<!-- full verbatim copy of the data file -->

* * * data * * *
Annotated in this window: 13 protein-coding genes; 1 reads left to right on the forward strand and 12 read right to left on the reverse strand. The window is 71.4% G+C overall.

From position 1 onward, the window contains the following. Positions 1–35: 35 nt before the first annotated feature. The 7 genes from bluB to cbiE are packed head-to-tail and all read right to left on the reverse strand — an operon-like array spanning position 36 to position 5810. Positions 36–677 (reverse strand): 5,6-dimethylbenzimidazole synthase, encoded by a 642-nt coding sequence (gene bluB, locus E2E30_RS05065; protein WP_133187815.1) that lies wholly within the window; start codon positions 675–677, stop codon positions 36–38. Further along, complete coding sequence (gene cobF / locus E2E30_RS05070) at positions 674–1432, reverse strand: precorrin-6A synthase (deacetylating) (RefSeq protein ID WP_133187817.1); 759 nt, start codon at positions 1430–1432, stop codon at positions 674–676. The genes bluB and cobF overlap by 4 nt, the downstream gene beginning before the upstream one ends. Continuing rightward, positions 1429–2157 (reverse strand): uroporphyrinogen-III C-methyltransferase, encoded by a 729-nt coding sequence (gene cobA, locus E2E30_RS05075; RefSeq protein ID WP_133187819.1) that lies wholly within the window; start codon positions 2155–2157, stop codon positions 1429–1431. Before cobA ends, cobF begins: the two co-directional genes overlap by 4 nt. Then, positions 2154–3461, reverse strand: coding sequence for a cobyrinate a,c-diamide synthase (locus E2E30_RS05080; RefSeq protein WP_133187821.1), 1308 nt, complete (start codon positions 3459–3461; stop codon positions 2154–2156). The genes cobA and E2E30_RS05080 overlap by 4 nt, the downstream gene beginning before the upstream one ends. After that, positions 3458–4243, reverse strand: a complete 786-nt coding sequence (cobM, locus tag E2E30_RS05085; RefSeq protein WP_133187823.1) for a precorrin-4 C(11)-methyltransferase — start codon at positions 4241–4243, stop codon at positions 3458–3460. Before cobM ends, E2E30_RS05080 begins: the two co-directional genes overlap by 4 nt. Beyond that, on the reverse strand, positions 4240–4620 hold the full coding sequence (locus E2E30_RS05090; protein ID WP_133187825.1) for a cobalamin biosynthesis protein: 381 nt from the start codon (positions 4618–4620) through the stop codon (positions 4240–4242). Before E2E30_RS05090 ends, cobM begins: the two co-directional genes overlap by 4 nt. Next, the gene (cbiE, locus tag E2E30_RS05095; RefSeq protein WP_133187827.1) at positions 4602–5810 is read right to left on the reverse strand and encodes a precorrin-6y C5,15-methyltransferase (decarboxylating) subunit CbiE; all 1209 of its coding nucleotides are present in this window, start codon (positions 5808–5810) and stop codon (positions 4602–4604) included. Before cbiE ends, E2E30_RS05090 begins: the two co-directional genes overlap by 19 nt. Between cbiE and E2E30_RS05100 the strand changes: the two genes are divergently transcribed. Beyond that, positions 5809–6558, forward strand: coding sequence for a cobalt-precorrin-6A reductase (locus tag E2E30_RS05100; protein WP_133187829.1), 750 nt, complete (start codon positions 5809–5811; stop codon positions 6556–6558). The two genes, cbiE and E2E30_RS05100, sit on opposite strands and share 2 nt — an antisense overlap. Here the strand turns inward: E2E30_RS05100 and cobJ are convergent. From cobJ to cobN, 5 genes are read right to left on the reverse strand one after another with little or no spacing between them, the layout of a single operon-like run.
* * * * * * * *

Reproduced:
Annotated in this window: 13 protein-coding genes; 1 reads left to right on the forward strand and 12 read right to left on the reverse strand. The window is 71.4% G+C overall.

From position 1 onward, the window contains the following. Positions 1–35: 35 nt before the first annotated feature. The 7 genes from bluB to cbiE are packed head-to-tail and all read right to left on the reverse strand — an operon-like array spanning position 36 to position 5810. Positions 36–677 (reverse strand): 5,6-dimethylbenzimidazole synthase, encoded by a 642-nt coding sequence (gene bluB, locus E2E30_RS05065; protein WP_133187815.1) that lies wholly within the window; start codon positions 675–677, stop codon positions 36–38. Further along, complete coding sequence (gene cobF / locus E2E30_RS05070) at positions 674–1432, reverse strand: precorrin-6A synthase (deacetylating) (RefSeq protein ID WP_133187817.1); 759 nt, start codon at positions 1430–1432, stop codon at positions 674–676. The genes bluB and cobF overlap by 4 nt, the downstream gene beginning before the upstream one ends. Continuing rightward, positions 1429–2157 (reverse strand): uroporphyrinogen-III C-methyltransferase, encoded by a 729-nt coding sequence (gene cobA, locus E2E30_RS05075; RefSeq protein ID WP_133187819.1) that lies wholly within the window; start codon positions 2155–2157, stop codon positions 1429–1431. Before cobA ends, cobF begins: the two co-directional genes overlap by 4 nt. Then, positions 2154–3461, reverse strand: coding sequence for a cobyrinate a,c-diamide synthase (locus E2E30_RS05080; RefSeq protein WP_133187821.1), 1308 nt, complete (start codon positions 3459–3461; stop codon positions 2154–2156). The genes cobA and E2E30_RS05080 overlap by 4 nt, the downstream gene beginning before the upstream one ends. After that, positions 3458–4243, reverse strand: a complete 786-nt coding sequence (cobM, locus tag E2E30_RS05085; RefSeq protein WP_133187823.1) for a precorrin-4 C(11)-methyltransferase — start codon at positions 4241–4243, stop codon at positions 3458–3460. Before cobM ends, E2E30_RS05080 begins: the two co-directional genes overlap by 4 nt. Beyond that, on the reverse strand, positions 4240–4620 hold the full coding sequence (locus E2E30_RS05090; protein ID WP_133187825.1) for a cobalamin biosynthesis protein: 381 nt from the start codon (positions 4618–4620) through the stop codon (positions 4240–4242). Before E2E30_RS05090 ends, cobM begins: the two co-directional genes overlap by 4 nt. Next, the gene (cbiE, locus tag E2E30_RS05095; RefSeq protein WP_133187827.1) at positions 4602–5810 is read right to left on the reverse strand and encodes a precorrin-6y C5,15-methyltransferase (decarboxylating) subunit CbiE; all 1209 of its coding nucleotides are present in this window, start codon (positions 5808–5810) and stop codon (positions 4602–4604) included. Before cbiE ends, E2E30_RS05090 begins: the two co-directional genes overlap by 19 nt. Between cbiE and E2E30_RS05100 the strand changes: the two genes are divergently transcribed. Beyond that, positions 5809–6558, forward strand: coding sequence for a cobalt-precorrin-6A reductase (locus tag E2E30_RS05100; protein WP_133187829.1), 750 nt, complete (start codon positions 5809–5811; stop codon positions 6556–6558). The two genes, cbiE and E2E30_RS05100, sit on opposite strands and share 2 nt — an antisense overlap. Here the strand turns inward: E2E30_RS05100 and cobJ are convergent. From cobJ to cobN, 5 genes are read right to left on the reverse strand one after another with little or no spacing between them, the layout of a single operon-like run.